Taken By Surprise, A Common Story

Taken By Surprise, A Common Story

Jack Sanders was a dedicated senior pastor of a congregation in a major denomination.

He worked hard for his faith and the churches to which he had been called as pastor.

He and his wife, Melissa, were called into the ministry while in college and never doubted their calling.

But now they are bewildered.

 

Jack and Melissa had wonderful, productive ministries at several churches before being called to St. Luke’s Church in a large city.

The representatives of St. Luke’s told Jack that they wanted strong leadership and that they wanted their church to grow.

Jack and Melissa prayed about this new opportunity and finally decided to leave their comfortable position and move to another city in order to help St. Luke’s to prosper.

Almost immediately, St. Luke’s began to receive new members.

Young families were drawn to Jack and Melissa’s personal, loving care.

The church was vibrant with new life.

The renewal was exciting.

 

The summer following their second year at St. Luke’s, Jack and Melissa took their three children on a much-needed vacation.

All seemed to be going so well and the family truly enjoyed themselves.

The day after the family’s return, Jack received a phone call from George, the chair of the church’s board.

George told Jack that he was required to attend a meeting that night at the church.

This surprised Jack.

He could think of no reason for such a surprise meeting but told George that he would be there.

 

When Jack entered the room that night, he was instinctively filled with dread and fear.

George had a grim look on his face.

Also in the room were two other men – church members – whom Jack recognized as George’s close friends.

George began the meeting by praising Jack.

He stated, “Jack, you have done a great job here at St. Luke’s and we appreciate that.

But we are speaking for the entire congregation and believe that it’s time for you to move on to another church.

We believe that your time here is done.”

 

Jack was stunned.

He could not believe what he was hearing.

But no matter what he said or what questions he asked, the three men grimly told him he had to resign.

George continued, “We know that you do not want to hurt the church.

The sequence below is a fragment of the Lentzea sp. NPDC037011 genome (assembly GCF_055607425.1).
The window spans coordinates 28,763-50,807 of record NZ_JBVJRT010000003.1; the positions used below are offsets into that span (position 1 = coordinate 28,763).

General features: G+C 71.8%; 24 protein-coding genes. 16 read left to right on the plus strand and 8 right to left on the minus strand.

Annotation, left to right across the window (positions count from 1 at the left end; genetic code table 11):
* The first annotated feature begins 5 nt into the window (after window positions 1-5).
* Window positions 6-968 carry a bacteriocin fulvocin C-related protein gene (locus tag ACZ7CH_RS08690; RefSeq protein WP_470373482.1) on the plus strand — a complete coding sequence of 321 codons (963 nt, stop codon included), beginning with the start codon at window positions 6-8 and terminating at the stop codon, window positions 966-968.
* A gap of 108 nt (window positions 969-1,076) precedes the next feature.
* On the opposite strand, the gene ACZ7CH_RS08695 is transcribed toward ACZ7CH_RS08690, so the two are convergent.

You don’t want to have it on your record or your conscience that you hurt St. Luke’s or that you might even cause a split in the church.

So, we must keep this meeting in confidence.

No one must know about this.

I know that after all the hard work you have done at Saint Luke’s, you don’t want to hurt it.

Therefore, if you will sign the resignation letter that we have prepared and leave quietly, we will give you a three month severance.

But if you fight us on this or talk to anyone about it, we will terminate you and you will get nothing.”

 

Does this story shock you?

It should.

But this and similar episodes are happening all across our nation every day.

Over 1,700 protestant/evangelical clergy are forced to leave their ministry position each month.

That’s over 20,000 per year.

 

The above story is a composite of many stories that we have witnessed with similar dynamics.

It’s a sudden bombshell, gang of three, a trusted friend leading a betrayal, commending your work and then asking for your resignation.

It is an unauthorized attack, a claim of speaking for the entire congregation, the offer of a pittance of severance, a threat of the removal of the severance offer if the minister refuses to comply with their demands, and the insistence of a gag order.

It is a bully – or mob – at work.

 

If you have experienced a forced termination from a church ministry position, you will be able to identify with some of the feelings that accompany the above actions.

If you have not, you probably have observed other ministers and ministry colleagues who were the target of similar actions and sensed the painful journey they faced.

We comprehend the depth of feelings of loss that accompany the disruption to a sense of God’s call on the wounded minister’s life – and that of his or her family.

 

Ministering to Ministers, at the Center for Lifelong Learning offers support and resources to ministers who have experienced a forced termination or experiencing conflict that may lead to one:

 

If you need our services or know of a ministry colleague who does, please  contact us. 

 


Israel Galindo is Associate Dean for Lifelong Learning at the Columbia Theological Seminary. He directs the Pastoral Excellence Program at Columbia seminary. He is the author of the bestseller, The Hidden Lives of Congregations (Alban), Perspectives on Congregational Leadership (Educational Consultants), and A Family Genogram Workbook (Educational Consultants), with Elaine Boomer & Don Reagan, and Leadership in Ministry: Bowen Theory in the Congregational Context.

His books on education include Academic Leadership: Practical Wisdom for Deans and Administrators, Mastering the Art of Instruction,The Craft of Christian Teaching (Judson), How to be the Best Christian Study Group Leader (Judson), and Planning for Christian Education Formation (Chalice Press).

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